Spatial Stories


As part of my course, the Miniature and the Mobile, our first assignment was De Carteaus’ Spatial Stories.  My response reflects on my morning commute, using De Carteau’s terminology:

Along the tour, the organized movements of my car bypass many landmarks.  The first of these is a farm I pass on my right.  Then, an unnecessary stop sign ahead brings me to a halt (unless I’m in a hurry).  Another static “stop” is at the end of my road, and I then turn left.  On a map, this would be Route 57 but to me it’s just the familiar path that leads to Hackettstown proper.  My home, although considered Hackettstown, stands outside the town limits in a very quiet township.  My tour continues through town until I reach East Avenue, the bridge that transitions me from my county to the next.  It crosses over the river, which serves as a boundary between both counties and towns – the place in which I reside and the space that contains the town I work in.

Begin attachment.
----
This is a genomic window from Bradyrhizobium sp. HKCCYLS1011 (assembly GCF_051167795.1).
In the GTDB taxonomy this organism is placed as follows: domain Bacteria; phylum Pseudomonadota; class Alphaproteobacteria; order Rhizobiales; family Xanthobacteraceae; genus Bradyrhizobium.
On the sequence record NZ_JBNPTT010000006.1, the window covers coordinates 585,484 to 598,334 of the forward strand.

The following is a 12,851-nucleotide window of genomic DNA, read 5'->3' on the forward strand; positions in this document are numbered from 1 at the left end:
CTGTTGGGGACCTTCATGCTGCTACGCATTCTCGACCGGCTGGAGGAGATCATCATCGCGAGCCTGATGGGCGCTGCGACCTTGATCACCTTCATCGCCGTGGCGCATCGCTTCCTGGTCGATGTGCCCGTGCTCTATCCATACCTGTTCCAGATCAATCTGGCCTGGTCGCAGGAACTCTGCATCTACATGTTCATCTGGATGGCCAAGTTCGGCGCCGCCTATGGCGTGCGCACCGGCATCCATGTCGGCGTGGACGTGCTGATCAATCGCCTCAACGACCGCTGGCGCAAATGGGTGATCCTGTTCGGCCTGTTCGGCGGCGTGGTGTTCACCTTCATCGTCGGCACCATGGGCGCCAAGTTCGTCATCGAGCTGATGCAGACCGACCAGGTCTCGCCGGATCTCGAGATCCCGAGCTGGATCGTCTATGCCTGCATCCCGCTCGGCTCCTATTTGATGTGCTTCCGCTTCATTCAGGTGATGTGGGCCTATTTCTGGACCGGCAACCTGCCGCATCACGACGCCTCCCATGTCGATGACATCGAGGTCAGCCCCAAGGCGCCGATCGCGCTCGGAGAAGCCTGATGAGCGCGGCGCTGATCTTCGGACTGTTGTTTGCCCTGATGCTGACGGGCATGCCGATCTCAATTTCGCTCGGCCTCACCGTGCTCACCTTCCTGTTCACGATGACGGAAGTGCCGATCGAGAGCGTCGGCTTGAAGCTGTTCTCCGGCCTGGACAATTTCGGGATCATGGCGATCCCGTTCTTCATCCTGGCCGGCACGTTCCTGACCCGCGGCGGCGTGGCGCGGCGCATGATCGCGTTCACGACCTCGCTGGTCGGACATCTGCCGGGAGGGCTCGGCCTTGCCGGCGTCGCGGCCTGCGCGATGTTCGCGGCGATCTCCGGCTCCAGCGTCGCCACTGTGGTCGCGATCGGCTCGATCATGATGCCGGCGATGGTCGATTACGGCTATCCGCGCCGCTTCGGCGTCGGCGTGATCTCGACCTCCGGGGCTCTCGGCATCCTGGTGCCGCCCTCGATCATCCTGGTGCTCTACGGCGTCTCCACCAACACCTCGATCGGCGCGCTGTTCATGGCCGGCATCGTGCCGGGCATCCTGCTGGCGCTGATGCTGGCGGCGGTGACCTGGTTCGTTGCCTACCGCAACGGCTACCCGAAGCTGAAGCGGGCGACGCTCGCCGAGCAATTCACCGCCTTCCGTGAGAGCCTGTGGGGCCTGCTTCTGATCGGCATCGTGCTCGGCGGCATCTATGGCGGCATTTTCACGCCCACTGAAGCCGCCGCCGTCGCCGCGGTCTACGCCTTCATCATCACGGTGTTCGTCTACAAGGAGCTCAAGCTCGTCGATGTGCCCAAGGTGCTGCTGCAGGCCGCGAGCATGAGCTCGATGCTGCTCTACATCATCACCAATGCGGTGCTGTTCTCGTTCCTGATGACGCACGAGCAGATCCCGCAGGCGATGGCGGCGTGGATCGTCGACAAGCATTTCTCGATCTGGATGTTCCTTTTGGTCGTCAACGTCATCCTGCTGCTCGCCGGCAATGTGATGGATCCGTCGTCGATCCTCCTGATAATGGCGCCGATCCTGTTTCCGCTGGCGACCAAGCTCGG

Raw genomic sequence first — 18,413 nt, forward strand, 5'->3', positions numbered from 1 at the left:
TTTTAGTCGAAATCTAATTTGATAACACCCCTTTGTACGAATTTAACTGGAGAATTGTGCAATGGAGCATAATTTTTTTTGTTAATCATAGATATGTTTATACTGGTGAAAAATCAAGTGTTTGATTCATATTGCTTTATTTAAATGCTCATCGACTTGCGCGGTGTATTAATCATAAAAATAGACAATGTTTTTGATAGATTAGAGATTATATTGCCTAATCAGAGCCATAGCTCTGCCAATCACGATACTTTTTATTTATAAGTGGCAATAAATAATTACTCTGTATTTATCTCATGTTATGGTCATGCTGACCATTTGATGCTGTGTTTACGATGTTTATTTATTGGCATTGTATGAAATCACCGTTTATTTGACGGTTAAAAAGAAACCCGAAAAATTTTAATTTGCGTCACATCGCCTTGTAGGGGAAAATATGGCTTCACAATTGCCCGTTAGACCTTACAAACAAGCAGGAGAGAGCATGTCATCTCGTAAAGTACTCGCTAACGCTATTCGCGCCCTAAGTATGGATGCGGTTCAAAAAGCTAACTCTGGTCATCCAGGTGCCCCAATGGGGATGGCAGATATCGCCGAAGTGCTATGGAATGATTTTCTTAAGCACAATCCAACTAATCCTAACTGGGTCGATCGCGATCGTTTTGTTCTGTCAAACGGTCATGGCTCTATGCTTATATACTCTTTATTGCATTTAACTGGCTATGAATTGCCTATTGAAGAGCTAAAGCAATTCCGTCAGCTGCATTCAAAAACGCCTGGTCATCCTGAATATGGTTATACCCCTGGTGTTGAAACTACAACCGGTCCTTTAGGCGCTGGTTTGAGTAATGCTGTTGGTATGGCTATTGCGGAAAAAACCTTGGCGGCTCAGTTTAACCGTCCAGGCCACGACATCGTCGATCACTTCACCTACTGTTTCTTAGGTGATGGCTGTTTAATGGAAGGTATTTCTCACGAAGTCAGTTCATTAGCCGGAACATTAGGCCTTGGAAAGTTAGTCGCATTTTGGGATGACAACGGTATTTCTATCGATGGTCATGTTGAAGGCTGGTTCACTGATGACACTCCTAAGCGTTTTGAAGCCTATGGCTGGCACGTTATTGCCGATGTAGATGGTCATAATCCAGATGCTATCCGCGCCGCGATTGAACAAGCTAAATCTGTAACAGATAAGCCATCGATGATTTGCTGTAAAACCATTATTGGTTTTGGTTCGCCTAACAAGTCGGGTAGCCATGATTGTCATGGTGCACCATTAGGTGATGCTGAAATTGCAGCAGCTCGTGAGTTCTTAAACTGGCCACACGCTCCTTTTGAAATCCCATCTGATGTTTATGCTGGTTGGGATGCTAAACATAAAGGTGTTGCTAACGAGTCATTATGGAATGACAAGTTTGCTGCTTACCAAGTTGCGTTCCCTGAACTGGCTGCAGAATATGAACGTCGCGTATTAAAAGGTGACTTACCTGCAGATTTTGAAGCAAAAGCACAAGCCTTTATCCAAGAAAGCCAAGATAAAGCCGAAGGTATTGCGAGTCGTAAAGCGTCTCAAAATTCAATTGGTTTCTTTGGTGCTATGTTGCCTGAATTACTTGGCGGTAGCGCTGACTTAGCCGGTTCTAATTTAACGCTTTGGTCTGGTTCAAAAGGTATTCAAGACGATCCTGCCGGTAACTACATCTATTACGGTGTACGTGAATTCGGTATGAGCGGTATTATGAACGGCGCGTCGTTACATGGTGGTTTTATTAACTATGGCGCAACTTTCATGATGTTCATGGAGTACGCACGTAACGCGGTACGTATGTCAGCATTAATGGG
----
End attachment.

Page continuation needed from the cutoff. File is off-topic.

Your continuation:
I follow the route towards the Interstate, which brings me through various frontiers represented by their exit signs, most of which I’ve never visited – they only serve as the space between my home and office.  At times, when I’m feeling particularly tired and bored, I wish I was traveling on the various metaphorai that surround me, particularly, Lackland Bus which stops right outside my office.  Yet, my car is my home for that hour every day, my place of comfort that travels with me.

Eventually the highway brings me to my place of work, at Exit 42C.  Only a short bridge between the interstate and my destination is the space between, which shows a florist on the left, Dunkin Donuts on the right (one of many on the journey), and other offices that are someone else’s daily destination.  Once I pull into the parking lot, crossing the boundary into my lieu, the place I stay about as many hours as I am home, I’ve finally reached my destination. And after 8 or so hours, the tour is reversed.



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